An Urban Wildlife Bridge Is Coming to California

An Urban Wildlife Bridge Is Coming to California

It was just after midnight on April 21st when the radio collar of P-97, an eighteen-month-old mountain lion, sent its last signal. P-97 had only recently separated from his mother, setting out east in the Santa Monica Mountains in search of territory to call his own. (The “P” stands for puma; the number, 97, marks how many mountain lions the National Park Service had tagged when he received the designation.) That night, P-97 reached the 405 freeway, where the parkland of Malibu and Topanga ends and the residential Westside Los Angeles neighborhoods of Brentwood, Bel Air, and Westwood begin. His body was reported to the California Highway Patrol at around one o’clock in the morning, on the southbound side of the 405, near the exit for the Getty Center. His radio collar was missing; his corpse was identified by an ear tag at the West Los Angeles Animal Shelter. Local news broadcasts rolled footage of the black pads of his stilled front paws, a few trails of blood visible on the road behind them.

The following day, a group of nature enthusiasts and dignitaries gathered in a white wedding tent in the suburb of Agoura Hills. The scent of sage smoke wafted over the assembled crowd as it held a moment of silence for P-97, and for all the other mountain lions who have died trying to cross the region’s freeways: P-32, who successfully traversed the 101 only to die crossing the I-5, in 2015; P-61, who successfully crossed ten lanes of the 405 near Sepulveda Pass but was killed trying to make a return trip, in 2019; P-104, who was killed in a hit-and-run on the Pacific Coast Highway in March; and more than a dozen others since the National Park Service began tracking the population, twenty years ago. The occasion of the gathering was a proposed solution: the groundbreaking on the Wallis Annenberg Wildlife Crossing, a bridge that will be landscaped with native flora and will span the 101, providing safe passage for mountain lions and other wildlife that are hemmed in by the freeways that surrounds the Santa Monica Mountains; the bridge will guide animals to the wild space and genetic diversity of the Simi Hills, and to the expanse of Los Padres National Forest beyond them, and vice versa. Upon completion—currently scheduled for 2025—it will be the biggest urban wildlife bridge of its kind in the world, and it is intended to serve as a model for other such projects.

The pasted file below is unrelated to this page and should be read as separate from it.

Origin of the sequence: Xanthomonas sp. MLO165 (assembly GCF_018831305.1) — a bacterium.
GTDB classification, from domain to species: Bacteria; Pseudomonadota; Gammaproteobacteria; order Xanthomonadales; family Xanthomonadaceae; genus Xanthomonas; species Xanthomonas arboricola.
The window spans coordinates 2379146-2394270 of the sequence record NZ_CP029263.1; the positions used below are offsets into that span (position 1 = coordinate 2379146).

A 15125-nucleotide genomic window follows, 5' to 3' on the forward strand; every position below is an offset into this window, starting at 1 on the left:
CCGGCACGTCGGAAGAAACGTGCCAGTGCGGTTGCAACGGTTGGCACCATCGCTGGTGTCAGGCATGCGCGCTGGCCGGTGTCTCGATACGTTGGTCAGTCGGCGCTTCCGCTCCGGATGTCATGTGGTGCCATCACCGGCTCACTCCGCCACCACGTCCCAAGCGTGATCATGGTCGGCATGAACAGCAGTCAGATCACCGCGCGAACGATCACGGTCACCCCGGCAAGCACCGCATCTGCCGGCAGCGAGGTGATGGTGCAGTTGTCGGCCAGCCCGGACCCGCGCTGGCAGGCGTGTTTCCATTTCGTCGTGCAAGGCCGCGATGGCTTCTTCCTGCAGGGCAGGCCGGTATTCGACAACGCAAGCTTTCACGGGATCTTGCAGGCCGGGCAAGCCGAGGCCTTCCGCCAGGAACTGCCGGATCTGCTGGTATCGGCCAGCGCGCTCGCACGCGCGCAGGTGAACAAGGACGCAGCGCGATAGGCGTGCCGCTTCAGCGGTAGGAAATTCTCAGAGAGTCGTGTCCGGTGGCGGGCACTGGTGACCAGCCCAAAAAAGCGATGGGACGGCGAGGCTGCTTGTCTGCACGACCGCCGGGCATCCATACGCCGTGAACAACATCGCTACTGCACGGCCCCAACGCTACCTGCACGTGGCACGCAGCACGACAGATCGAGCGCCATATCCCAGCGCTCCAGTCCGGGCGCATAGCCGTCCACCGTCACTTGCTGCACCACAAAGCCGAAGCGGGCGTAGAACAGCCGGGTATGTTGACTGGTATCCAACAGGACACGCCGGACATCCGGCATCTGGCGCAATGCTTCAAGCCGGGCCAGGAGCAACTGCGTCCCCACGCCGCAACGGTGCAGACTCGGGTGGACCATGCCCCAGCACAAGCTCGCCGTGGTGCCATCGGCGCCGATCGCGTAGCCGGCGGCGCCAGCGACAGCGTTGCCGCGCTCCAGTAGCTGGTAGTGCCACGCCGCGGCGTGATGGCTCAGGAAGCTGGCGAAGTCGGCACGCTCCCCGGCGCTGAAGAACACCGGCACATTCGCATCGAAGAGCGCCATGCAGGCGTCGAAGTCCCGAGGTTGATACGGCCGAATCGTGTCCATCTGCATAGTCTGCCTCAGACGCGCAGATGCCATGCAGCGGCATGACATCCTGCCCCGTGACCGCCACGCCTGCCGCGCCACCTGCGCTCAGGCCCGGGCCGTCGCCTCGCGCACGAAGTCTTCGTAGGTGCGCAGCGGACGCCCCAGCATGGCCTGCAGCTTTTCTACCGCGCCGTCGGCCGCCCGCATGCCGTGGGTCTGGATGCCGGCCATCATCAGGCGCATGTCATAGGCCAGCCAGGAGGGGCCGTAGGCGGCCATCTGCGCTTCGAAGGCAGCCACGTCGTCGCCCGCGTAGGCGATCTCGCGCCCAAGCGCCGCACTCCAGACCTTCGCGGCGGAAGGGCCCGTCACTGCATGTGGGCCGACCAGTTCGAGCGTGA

It was Earth Day; it had rained the night before, and the sky was a brilliant blue over Liberty Canyon, the site of the crossing, whose hills were blanketed in yellow mustard flowers. The crossing is two hundred feet long and a hundred and sixty-five feet wide; the campaign fund-raising goal is more than a hundred million dollars. It is partly funded by private donors, but construction demands the coördination of a wide array of state agencies: beneath the tent, CalTrans officials mingled with Fish and Wildlife agents and representatives of two state conservation bodies, and National Park Service rangers stood around in uniform , chatting with those whose dermatology suggests their place among the donor class.